I think I did it (ask me again in May). Two particular sources of inspiration led me to a workable solution. The first is the educational approach of Problem-Based Learning (PBL), for which students construct some of their own knowledge and conclusions around a central issue. This approach is strongly related to concepts of active learning, or learner-centered education (LCE). One reliable, applied overview of PBL can be found online, provided by Dr. De Gallow at the University of California-Irvine. The second inspiration came from Dr. Tom Fisher (U. of Minnesota) who outlined his university’s aim to have students “major in a discipline and minor in a challenge” (Fisher 2011). In a similar vein, why not organize this course around such a challenge, which naturally invites interdisciplinary perspectives.

Organizing the course around a challenge: Snowmaking on the Peaks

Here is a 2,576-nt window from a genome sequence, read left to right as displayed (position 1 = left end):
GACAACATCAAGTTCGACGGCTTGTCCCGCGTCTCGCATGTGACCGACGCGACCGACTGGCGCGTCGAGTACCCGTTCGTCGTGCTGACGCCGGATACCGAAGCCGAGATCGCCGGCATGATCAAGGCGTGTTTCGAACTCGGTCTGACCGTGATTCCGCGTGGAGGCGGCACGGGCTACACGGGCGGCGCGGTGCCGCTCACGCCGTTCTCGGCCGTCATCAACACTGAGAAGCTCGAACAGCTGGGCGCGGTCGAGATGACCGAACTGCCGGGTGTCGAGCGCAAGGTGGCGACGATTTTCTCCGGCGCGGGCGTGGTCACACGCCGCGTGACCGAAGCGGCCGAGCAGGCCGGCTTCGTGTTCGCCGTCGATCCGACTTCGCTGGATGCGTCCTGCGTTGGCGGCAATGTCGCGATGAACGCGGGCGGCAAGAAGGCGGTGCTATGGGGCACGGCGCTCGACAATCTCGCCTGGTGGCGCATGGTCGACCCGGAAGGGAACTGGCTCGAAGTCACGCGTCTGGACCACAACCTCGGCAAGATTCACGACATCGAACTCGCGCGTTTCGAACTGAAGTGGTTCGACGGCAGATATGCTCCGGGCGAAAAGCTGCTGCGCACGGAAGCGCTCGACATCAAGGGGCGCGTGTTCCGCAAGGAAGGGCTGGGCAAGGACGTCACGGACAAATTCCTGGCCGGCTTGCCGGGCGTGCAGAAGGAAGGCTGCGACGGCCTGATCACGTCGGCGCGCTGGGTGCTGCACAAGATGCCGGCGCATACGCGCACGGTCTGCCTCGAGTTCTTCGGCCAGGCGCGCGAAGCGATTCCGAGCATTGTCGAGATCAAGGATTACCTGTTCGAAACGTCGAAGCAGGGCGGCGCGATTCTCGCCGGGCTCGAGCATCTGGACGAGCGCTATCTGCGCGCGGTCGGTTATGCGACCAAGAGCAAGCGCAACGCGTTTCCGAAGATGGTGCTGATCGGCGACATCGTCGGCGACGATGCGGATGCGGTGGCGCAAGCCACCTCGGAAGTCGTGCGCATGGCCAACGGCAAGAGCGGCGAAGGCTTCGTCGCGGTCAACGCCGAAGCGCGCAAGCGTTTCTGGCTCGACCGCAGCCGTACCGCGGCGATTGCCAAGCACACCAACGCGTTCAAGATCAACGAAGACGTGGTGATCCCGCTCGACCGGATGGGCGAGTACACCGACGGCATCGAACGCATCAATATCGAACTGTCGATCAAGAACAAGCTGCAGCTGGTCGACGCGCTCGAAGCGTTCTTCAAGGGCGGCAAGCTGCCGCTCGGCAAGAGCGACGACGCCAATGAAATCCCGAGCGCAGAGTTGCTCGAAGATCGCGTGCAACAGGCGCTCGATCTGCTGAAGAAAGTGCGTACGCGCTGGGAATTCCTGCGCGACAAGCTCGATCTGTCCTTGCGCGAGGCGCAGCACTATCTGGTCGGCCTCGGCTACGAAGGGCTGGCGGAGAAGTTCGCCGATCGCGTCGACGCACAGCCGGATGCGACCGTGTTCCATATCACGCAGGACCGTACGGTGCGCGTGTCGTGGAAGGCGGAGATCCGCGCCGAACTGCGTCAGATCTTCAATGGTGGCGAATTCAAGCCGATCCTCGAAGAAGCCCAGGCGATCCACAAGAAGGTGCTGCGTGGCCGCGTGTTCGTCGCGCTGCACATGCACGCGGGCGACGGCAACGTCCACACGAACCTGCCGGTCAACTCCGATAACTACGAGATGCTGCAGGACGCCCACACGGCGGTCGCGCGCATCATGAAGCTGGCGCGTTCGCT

The “challenge” I chose essentially fell in my lap, that of artificial snowmaking at the Arizona Snowbowl, Flagstaff’s resident ski and snow-play resort. For years the Snowbowl managers have sought to allow snowmaking in conjunction with the National Forest and other business partners. Various tribal and environmental interests have fought the effort for years. The economic rationale, in short, is to extend the snow season and add a layer of predictability to an otherwise erratic winter. The issue therefore involves perspectives of tourism development, nearby metropolitan impacts (Phoenix) on small-town development, transportation planning, environmental science and concerns with reclaimed water, Native-American cultural perspectives on the sacred use of the mountain, and numerous other complex interests. If there is a better example of a “contested space” for students to explore and deconstruct, I don’t know what it is. The concept of the urban “growth machine” in conjunction with competing use and exchange values is in full swing. I am asking the students to analyze and research the multifaceted components of this community and regional challenge.